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CMIP5 Models Predict the Future of the Northwest Atlantic Ocean

Paper Reviewed
Loder, J.W., van der Baaren, A. and Yashayaev, I. 2015. Climate Comparisons and Change Projections for the Northwest Atlantic from Six CMIP5 Models. Atmosphere-Ocean 53: 529-555.

Working with four "historical" and two future Representative Concentration Pathway (RCP) climate simulations provided by six Earth System Models (ESMs) available through Phase 5 of the Climate Model Intercomparison Project (CMIP5), Loder et al. (2015) describe how "the models represent the detailed structure of some important Northwest Atlantic (NWA) ocean and ice features poorly, such that caution is needed in the use of their projected future changes."

More specifically, the three Canadian researchers state that "monthly 'climate change' fields between the bi-decades 1986-2005 and 2046-2065 are described, using ensemble statistics of the changes across the six ESMs." And they further report that "the results point to warmer air temperatures everywhere, warmer surface ocean temperatures in most areas, reduced sea-ice extent and, in most areas, reduced surface salinities and mixed-layer depths." However, they write that "it is clear from the discrepancies between the historical simulations and observations for a number of key variables in the NWA that the present generation of AOGCMs continues to have problems with resolving important features (e.g., Arctic outflows, sea ice, ocean convection zones, ocean gyre boundaries, decadal variability) of the region's coupled atmosphere-ice-ocean system."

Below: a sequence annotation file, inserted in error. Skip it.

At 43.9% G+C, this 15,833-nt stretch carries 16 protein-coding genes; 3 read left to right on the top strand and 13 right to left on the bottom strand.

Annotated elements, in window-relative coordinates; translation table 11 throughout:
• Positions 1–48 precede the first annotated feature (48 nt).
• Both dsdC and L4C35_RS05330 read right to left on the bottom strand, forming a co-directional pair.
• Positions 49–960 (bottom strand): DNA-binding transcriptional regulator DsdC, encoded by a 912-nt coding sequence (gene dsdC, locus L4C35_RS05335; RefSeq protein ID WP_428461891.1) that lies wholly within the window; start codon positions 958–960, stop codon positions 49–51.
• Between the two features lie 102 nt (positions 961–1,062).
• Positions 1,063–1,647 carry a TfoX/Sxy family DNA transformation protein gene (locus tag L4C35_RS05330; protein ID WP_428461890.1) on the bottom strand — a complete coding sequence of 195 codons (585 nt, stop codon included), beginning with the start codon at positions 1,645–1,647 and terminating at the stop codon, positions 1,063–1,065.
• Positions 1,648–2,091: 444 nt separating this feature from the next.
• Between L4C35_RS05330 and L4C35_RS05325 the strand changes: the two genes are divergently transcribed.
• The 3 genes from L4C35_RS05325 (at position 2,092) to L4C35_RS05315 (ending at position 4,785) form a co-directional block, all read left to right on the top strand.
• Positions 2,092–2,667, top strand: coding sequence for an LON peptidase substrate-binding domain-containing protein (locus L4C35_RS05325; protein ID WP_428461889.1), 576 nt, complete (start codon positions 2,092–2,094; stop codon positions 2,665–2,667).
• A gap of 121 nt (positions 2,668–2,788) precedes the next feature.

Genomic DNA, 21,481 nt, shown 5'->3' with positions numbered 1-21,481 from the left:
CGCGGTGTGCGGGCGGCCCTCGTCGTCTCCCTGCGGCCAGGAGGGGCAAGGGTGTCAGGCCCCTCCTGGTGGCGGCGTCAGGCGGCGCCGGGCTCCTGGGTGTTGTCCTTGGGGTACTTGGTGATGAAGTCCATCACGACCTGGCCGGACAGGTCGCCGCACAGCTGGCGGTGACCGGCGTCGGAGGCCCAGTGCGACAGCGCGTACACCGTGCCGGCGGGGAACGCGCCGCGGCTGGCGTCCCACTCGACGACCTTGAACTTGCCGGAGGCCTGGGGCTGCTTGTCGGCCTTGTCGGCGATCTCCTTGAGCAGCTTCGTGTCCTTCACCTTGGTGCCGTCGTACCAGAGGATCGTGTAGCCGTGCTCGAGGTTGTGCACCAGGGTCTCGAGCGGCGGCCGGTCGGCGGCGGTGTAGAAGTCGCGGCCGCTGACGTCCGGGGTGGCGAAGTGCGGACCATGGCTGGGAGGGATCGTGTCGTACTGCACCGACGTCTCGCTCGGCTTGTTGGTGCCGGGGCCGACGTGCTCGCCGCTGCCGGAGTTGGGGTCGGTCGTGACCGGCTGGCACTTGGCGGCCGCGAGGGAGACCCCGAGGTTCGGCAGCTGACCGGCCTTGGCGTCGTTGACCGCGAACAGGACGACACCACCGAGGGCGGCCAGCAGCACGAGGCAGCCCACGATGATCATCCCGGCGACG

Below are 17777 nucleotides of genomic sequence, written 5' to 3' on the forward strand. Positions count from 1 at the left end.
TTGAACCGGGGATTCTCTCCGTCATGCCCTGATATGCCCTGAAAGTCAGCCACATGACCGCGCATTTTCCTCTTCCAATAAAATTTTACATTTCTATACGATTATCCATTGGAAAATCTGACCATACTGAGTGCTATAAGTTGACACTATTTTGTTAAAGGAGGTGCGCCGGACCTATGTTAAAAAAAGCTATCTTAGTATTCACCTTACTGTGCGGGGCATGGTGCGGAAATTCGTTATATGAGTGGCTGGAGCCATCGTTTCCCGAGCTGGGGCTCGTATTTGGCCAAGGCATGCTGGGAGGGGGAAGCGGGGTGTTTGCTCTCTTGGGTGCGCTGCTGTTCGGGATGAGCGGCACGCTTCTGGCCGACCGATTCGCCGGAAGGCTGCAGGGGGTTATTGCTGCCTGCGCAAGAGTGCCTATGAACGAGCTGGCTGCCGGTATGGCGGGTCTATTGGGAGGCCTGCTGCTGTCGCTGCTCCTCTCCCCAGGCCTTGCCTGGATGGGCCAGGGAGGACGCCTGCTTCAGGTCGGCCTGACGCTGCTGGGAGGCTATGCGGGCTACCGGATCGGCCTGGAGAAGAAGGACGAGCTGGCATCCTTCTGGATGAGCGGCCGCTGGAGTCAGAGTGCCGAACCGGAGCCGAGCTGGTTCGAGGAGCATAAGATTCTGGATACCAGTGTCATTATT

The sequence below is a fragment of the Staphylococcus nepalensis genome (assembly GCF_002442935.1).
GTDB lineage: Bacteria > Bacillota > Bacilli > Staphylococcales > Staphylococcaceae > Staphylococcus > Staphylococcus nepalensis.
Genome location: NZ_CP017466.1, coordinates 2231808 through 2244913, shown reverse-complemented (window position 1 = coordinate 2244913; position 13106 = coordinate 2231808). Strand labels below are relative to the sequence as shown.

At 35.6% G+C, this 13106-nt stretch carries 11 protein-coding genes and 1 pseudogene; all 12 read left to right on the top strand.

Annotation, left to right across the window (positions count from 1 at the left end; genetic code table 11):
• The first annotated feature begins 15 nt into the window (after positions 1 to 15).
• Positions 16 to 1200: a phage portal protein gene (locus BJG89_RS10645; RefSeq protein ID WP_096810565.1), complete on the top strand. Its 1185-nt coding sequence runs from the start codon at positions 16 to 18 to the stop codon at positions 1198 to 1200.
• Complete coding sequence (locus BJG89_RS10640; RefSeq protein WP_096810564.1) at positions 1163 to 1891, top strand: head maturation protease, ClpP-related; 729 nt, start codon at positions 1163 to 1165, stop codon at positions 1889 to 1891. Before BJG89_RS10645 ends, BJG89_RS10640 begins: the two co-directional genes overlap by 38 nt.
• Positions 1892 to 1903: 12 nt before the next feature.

And so it is that the Canadian scientists are forced to acknowledge that "the magnitudes of the intermodal differences in the projected changes are comparable to those of the ensemble-mean changes in many cases," with the result that "robust quantitative projections are generally not possible for the NWA."

Posted 27 April 2016